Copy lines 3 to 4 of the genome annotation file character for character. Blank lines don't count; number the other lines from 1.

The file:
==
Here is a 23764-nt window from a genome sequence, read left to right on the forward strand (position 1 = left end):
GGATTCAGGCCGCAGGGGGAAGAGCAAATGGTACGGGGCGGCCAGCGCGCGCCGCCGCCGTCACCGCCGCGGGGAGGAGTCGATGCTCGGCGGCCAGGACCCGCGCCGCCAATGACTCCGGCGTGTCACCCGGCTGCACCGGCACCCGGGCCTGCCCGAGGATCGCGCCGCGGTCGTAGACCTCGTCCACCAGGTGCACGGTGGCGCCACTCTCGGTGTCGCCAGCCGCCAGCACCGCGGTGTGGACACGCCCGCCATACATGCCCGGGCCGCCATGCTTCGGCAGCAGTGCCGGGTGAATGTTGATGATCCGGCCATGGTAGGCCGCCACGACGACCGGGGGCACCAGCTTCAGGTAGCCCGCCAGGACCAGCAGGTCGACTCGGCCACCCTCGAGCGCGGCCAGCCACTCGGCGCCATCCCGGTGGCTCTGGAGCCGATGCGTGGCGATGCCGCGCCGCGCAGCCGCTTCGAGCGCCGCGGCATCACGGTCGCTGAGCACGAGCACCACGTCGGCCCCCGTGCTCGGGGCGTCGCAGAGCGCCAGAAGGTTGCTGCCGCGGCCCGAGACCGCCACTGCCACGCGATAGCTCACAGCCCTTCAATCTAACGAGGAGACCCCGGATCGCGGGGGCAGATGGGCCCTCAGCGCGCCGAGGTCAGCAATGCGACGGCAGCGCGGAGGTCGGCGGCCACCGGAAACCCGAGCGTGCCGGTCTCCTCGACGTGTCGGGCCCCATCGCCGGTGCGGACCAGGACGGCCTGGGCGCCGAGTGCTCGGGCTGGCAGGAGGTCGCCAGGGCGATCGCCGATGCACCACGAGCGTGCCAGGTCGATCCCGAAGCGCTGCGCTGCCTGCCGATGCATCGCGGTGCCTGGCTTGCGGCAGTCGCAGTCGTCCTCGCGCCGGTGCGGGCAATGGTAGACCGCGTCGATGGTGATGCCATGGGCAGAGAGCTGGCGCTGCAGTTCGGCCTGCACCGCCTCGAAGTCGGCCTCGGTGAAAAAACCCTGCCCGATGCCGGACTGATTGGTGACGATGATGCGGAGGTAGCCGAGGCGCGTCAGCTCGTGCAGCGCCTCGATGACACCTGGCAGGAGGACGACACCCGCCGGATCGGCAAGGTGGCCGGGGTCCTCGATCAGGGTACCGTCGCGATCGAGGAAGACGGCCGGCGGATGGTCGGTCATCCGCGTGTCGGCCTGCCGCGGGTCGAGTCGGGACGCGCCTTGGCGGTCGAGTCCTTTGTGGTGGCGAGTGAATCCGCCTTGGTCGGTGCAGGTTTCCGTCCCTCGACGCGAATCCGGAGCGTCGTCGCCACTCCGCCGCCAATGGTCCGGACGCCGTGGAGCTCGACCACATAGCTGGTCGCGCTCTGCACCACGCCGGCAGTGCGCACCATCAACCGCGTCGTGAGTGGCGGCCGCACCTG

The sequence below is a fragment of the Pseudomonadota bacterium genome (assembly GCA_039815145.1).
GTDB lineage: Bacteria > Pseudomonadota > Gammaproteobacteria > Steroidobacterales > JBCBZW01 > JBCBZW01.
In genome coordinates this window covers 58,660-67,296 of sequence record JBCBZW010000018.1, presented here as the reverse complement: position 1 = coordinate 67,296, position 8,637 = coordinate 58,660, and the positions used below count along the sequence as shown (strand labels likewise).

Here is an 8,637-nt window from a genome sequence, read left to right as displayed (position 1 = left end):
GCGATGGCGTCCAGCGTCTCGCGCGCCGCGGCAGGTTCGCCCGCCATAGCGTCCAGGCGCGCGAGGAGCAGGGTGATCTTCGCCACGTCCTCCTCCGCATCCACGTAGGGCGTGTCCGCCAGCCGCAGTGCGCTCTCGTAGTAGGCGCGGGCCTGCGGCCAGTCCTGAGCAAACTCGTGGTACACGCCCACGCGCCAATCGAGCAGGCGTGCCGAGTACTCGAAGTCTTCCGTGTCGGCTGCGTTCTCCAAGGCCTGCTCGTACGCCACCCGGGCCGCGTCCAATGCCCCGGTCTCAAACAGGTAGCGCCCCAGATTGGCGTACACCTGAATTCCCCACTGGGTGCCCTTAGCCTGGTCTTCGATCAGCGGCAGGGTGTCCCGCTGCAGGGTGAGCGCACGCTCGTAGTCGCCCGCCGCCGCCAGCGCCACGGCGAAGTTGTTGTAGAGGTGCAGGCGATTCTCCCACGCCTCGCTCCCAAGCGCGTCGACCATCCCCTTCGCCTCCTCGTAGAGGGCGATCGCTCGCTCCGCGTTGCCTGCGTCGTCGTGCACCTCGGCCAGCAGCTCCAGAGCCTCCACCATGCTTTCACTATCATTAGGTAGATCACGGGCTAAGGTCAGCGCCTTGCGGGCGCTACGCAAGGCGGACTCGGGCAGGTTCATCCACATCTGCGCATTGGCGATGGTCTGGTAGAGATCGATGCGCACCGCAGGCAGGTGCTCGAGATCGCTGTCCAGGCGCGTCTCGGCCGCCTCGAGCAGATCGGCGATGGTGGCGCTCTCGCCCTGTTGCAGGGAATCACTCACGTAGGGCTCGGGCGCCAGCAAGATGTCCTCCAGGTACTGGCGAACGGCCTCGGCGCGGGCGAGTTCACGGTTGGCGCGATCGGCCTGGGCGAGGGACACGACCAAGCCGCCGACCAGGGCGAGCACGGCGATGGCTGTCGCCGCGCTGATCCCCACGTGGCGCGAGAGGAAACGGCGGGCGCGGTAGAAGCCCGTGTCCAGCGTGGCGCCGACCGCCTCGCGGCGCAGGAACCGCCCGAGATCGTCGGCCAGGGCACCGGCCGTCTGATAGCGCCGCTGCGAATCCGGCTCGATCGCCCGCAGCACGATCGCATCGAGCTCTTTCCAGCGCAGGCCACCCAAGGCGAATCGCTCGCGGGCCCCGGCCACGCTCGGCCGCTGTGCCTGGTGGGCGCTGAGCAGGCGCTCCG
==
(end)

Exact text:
The sequence below is a fragment of the Pseudomonadota bacterium genome (assembly GCA_039815145.1).
GTDB lineage: Bacteria > Pseudomonadota > Gammaproteobacteria > Steroidobacterales > JBCBZW01 > JBCBZW01.